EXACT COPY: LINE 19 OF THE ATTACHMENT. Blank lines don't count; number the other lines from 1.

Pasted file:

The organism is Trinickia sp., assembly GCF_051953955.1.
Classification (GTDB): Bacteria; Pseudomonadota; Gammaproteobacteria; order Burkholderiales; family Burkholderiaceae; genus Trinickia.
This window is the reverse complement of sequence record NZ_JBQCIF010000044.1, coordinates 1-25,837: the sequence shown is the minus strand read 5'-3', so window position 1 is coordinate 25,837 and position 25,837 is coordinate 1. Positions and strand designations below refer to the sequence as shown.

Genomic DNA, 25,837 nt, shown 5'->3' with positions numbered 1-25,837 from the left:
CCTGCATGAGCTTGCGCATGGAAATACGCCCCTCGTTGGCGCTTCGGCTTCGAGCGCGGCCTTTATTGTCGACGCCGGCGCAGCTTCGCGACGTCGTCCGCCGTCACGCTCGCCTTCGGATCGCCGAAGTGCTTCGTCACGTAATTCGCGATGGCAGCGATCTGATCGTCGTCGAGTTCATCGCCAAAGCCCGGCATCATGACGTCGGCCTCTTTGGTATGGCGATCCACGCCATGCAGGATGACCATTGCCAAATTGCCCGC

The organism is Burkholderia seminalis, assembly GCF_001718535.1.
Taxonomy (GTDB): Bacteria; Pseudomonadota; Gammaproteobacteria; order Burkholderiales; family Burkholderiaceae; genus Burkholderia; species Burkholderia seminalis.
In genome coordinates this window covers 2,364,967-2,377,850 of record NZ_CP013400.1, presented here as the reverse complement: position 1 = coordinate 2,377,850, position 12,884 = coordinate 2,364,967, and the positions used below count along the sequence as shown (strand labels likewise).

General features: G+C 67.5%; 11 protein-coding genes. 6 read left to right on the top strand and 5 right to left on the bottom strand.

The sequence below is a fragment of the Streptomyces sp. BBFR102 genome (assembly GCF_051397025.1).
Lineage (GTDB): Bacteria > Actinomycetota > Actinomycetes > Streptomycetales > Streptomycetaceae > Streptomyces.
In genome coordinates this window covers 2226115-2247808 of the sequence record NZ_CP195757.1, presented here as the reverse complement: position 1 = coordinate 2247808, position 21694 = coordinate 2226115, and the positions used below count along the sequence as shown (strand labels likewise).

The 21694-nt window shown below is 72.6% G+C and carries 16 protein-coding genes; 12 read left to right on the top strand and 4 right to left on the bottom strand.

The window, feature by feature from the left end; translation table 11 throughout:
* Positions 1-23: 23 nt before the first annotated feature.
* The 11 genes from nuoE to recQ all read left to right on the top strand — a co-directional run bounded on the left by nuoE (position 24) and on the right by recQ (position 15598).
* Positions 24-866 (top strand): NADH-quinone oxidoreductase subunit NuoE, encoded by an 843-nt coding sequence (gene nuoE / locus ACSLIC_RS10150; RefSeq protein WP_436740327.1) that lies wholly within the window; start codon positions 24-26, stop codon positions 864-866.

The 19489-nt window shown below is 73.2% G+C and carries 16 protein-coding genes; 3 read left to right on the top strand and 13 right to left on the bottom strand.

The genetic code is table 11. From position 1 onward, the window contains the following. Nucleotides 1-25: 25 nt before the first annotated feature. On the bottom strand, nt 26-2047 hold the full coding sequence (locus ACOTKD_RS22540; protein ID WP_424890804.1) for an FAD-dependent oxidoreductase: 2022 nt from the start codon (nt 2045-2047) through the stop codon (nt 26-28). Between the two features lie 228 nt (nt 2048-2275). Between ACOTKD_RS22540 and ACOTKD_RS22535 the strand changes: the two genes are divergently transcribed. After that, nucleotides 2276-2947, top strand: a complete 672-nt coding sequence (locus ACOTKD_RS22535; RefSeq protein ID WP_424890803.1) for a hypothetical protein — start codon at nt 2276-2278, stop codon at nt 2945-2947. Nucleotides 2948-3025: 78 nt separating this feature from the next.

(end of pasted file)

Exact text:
The genetic code is table 11. From position 1 onward, the window contains the following. Nucleotides 1-25: 25 nt before the first annotated feature. On the bottom strand, nt 26-2047 hold the full coding sequence (locus ACOTKD_RS22540; protein ID WP_424890804.1) for an FAD-dependent oxidoreductase: 2022 nt from the start codon (nt 2045-2047) through the stop codon (nt 26-28). Between the two features lie 228 nt (nt 2048-2275). Between ACOTKD_RS22540 and ACOTKD_RS22535 the strand changes: the two genes are divergently transcribed. After that, nucleotides 2276-2947, top strand: a complete 672-nt coding sequence (locus ACOTKD_RS22535; RefSeq protein ID WP_424890803.1) for a hypothetical protein — start codon at nt 2276-2278, stop codon at nt 2945-2947. Nucleotides 2948-3025: 78 nt separating this feature from the next.